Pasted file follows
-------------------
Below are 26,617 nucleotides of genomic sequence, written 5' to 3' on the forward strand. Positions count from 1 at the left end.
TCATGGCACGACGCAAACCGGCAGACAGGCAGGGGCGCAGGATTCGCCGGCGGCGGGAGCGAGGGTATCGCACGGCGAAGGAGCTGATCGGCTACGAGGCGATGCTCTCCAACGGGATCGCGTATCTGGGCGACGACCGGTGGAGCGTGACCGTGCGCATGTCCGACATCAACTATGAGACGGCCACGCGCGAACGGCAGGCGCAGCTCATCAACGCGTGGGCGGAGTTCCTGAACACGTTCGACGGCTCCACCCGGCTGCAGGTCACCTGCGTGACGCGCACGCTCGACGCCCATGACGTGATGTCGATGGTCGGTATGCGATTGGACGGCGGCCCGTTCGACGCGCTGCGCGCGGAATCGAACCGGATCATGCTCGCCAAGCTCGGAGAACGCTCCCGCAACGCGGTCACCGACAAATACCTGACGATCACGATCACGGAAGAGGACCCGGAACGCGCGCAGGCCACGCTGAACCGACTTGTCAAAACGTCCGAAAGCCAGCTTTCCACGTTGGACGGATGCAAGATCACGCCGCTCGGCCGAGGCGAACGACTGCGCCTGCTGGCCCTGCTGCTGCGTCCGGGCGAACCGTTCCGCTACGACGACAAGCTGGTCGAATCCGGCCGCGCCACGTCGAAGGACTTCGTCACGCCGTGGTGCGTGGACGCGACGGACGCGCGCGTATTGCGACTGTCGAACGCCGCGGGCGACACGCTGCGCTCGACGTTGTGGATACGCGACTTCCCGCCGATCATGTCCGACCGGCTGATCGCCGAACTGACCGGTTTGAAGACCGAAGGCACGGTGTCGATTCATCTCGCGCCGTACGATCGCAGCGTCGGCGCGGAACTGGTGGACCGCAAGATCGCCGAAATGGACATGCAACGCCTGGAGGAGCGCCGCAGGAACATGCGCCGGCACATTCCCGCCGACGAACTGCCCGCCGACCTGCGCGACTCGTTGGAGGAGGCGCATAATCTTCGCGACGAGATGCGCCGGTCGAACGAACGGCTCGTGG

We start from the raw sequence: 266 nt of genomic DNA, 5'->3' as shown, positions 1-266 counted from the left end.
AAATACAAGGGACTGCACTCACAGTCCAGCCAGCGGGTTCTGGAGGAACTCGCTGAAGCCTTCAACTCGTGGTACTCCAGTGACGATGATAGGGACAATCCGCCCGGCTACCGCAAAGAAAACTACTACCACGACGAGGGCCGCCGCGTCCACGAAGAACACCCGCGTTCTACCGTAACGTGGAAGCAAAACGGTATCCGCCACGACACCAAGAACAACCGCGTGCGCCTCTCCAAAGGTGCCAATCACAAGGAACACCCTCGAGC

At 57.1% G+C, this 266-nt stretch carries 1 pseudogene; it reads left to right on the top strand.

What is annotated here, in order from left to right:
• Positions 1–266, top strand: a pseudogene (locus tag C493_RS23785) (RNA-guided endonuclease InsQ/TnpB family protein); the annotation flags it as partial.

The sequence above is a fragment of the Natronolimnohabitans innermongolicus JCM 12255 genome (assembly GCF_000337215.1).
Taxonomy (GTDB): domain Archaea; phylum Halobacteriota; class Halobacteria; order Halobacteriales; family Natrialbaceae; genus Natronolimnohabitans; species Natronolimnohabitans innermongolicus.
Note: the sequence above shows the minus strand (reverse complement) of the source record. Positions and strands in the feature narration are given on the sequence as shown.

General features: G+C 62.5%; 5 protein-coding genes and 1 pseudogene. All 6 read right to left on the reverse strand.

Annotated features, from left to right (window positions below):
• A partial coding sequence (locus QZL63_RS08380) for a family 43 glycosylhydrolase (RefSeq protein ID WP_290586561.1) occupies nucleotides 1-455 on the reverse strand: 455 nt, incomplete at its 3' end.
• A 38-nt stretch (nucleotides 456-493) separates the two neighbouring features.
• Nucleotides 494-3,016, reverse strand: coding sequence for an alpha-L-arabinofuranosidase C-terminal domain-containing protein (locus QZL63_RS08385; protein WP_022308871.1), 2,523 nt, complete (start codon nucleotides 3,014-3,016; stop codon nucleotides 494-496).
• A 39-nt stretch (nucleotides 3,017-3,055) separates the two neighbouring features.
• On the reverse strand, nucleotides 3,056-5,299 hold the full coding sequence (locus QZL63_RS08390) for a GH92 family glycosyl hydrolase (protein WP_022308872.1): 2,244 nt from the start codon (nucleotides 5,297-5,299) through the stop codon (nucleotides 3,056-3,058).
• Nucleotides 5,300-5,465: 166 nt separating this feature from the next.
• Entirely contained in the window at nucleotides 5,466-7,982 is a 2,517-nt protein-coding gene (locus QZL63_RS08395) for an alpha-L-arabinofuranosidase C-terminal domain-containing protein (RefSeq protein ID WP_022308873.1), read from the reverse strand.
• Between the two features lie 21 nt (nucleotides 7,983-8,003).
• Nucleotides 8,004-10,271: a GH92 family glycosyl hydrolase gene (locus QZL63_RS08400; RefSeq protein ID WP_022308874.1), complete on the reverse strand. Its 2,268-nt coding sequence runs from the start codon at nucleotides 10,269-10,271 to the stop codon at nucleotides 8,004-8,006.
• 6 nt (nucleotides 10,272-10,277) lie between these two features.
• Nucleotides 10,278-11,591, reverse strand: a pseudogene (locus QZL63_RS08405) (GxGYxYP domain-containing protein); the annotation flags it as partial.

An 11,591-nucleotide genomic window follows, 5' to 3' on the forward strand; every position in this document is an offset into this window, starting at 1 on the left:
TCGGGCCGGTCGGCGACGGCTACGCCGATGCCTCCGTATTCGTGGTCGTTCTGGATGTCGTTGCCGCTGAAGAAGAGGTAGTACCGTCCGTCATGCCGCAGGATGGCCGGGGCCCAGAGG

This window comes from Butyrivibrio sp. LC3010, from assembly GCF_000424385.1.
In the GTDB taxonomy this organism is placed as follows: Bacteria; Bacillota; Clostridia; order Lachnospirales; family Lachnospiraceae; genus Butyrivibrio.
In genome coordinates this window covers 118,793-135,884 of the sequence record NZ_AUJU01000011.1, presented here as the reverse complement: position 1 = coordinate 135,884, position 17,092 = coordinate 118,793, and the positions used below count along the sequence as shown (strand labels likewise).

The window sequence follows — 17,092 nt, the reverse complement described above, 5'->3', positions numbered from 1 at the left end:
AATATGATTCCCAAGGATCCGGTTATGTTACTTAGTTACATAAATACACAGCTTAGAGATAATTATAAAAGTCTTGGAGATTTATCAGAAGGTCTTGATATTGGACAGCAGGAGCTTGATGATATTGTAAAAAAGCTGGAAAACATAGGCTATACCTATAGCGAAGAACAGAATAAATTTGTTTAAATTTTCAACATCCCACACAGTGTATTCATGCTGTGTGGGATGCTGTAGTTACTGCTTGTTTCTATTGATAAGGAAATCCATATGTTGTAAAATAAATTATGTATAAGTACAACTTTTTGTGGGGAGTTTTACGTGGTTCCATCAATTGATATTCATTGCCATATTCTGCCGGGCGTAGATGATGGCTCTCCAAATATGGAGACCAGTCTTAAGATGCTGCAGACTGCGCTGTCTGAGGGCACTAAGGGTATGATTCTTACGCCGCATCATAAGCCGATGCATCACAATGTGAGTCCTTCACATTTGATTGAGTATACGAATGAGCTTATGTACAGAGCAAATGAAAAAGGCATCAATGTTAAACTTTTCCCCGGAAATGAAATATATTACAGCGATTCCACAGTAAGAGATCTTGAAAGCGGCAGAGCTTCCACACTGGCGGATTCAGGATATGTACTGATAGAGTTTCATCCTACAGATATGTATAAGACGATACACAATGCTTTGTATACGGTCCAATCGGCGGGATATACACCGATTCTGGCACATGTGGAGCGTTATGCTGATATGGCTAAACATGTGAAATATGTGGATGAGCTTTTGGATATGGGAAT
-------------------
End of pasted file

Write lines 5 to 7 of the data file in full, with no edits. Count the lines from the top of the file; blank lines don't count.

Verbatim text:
At 57.1% G+C, this 266-nt stretch carries 1 pseudogene; it reads left to right on the top strand.

What is annotated here, in order from left to right:
• Positions 1–266, top strand: a pseudogene (locus tag C493_RS23785) (RNA-guided endonuclease InsQ/TnpB family protein); the annotation flags it as partial.